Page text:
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Merchant capital advances come to Australian fintech




By David Tuckwell on 5th December 2017

Larry Prosser and Jaco Gunter

Merchant capital specialists Beyond Inc are set to offer a different kind of business lending. 

 

Small business lending in Australia was always due a shakeup. The powerful big four banks - so big that they make up 25% of the Australian stock market - never took it seriously. Lending to small businesses was too risky if the loans weren’t backed by property, and the loans too small to be worth the time.

 

But fintechs are giving SME loans a long overdue mixup. 

 

“There are almost two million small and medium sized businesses in Australia. And unfortunately for them they still traditionally have to deal with banks,” Jaco Gunter, the COO of Beyond Inc, told AltFi.

 

“So when they come across our product they can be quite amazed.”

 

Beyond Inc is one of the latest startups to enter the increasingly crowding fintech SME lending space. But the company is doing things differently, offering merchant capital advances rather than conventional loans.

 

Merchant capital advances are like loans but with added flexibilities for the borrower. Crucially, this flexibility includes different repayment terms. Unlike ordinary loans which have fixed coupon dates which, if missed, cause the borrower to default, merchant advances take a fraction of a company’s revenue or turnover until the loan is repaid.

 

“A merchant advance doesn’t have a fixed term like a regular loan does,” Mr Gunter says.

 

“Merchant advances take a fixed percentage not a fixed amount. In good times when it goes well you’ll pay more. But when bad times come the payment slows down. The banks do not offer this type of unsecured lending.”

 

Other Aussie fintechs claim to offer merchant advances, Mr Gunter says, but these tend to be merchant advances in name only. And their repayment terms tend to look and smell more like conventional loans.  This leaves Beyond Inc as one of the few Aussie companies offering merchant advances in the traditional sense.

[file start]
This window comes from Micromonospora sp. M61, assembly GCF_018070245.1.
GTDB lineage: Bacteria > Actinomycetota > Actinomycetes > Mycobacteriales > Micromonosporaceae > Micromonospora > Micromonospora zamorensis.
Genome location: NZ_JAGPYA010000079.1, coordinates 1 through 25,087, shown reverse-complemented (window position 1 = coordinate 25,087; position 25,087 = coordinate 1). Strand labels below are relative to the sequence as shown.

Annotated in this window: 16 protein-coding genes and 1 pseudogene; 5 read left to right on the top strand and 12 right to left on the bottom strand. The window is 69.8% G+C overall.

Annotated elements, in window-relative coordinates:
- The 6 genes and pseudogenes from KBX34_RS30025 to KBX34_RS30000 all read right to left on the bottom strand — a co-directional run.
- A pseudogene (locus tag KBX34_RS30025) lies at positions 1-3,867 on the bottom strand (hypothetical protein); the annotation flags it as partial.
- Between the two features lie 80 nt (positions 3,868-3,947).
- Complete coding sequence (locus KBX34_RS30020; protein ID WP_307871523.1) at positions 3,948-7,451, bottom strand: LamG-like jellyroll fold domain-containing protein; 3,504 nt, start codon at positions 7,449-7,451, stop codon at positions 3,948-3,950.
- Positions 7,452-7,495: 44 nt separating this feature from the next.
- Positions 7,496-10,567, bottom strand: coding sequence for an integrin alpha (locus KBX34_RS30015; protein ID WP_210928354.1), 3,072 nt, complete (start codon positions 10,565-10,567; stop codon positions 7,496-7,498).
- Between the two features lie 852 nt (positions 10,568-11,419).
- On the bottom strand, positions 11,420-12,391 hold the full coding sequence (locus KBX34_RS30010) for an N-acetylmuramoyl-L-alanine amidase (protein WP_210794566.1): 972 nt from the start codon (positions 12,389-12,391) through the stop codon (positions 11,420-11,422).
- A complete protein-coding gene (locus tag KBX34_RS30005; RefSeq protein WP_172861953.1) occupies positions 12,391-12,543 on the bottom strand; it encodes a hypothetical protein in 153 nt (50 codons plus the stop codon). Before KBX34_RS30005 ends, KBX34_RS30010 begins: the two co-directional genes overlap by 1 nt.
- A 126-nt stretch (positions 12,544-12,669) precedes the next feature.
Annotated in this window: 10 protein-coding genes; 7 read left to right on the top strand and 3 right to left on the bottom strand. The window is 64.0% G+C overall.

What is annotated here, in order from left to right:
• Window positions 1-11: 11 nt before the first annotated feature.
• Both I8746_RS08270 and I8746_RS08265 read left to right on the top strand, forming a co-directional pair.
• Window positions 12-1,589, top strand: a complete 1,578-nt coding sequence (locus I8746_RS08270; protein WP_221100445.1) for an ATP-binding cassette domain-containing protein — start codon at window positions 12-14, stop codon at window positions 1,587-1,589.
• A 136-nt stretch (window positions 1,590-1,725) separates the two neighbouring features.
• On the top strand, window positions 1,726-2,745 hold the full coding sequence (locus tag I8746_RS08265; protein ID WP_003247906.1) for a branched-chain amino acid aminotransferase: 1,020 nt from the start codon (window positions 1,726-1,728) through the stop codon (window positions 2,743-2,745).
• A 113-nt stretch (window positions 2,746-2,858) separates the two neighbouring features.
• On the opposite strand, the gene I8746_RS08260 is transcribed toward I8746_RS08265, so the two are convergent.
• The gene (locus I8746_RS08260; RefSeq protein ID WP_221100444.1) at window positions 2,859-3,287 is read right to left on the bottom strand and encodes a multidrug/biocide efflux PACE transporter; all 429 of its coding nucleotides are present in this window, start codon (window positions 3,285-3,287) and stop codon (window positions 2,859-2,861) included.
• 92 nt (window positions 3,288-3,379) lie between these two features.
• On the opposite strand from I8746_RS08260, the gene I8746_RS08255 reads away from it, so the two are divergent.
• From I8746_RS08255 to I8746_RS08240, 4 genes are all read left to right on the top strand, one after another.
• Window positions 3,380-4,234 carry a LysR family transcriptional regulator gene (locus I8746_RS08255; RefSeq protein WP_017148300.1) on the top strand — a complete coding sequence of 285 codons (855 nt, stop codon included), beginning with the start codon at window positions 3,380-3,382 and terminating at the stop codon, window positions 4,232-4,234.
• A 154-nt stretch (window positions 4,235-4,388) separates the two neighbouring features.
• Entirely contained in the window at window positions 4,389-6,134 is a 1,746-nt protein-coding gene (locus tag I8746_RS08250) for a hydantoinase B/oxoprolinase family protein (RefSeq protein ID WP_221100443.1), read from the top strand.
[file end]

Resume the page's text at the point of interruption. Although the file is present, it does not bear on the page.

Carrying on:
And it matters, Mr Gunter says, particularly for businesses with uneven cash flows throughout the year.

 

“Let’s say you’re running a seasonal business on the Gold Coast, where you do most of your business in summer and spring. A merchant advance means that in winter and autumn, when the Gold Coast has fewer visitors, if your turnover drops sharply your repayment drops as well – reducing your chance of default.”

 

Beyond Inc was founded by Larry Prosser and Georgina Mariouklas, both of whom are based in Brisbane. Both have backgrounds in merchant capital and both have built up a long-standing relationship with First Data, Beyond Inc’s business partner.  

 

“If you compare South Africa to Australia we’ve got four big banks too, which, as in Australia, have dominated for a long time. Again, as in Australia, South African banks haven’t kept pace with business owners’ needs. So the landscape perspective its similar,” he says.

 

This is made easier by the fact that it’s the same types of small business interested in merchant cash advances in both countries.

 

“Around the world it’s usually the same four industries that are interested in and can sustain SME loans: restaurants and fast food; hospitality (i.e. spas, beauty salons); the car repair industry; and general retail (i.e. clothing, boutique),” Mr Gunter says.

 

For what’s left of 2017, the company hopes to continue building its national footprint. Beyond Inc has over 20 staff, spread over Sydney, Melbourne and Brisbane, making it one of the larger fintechs.

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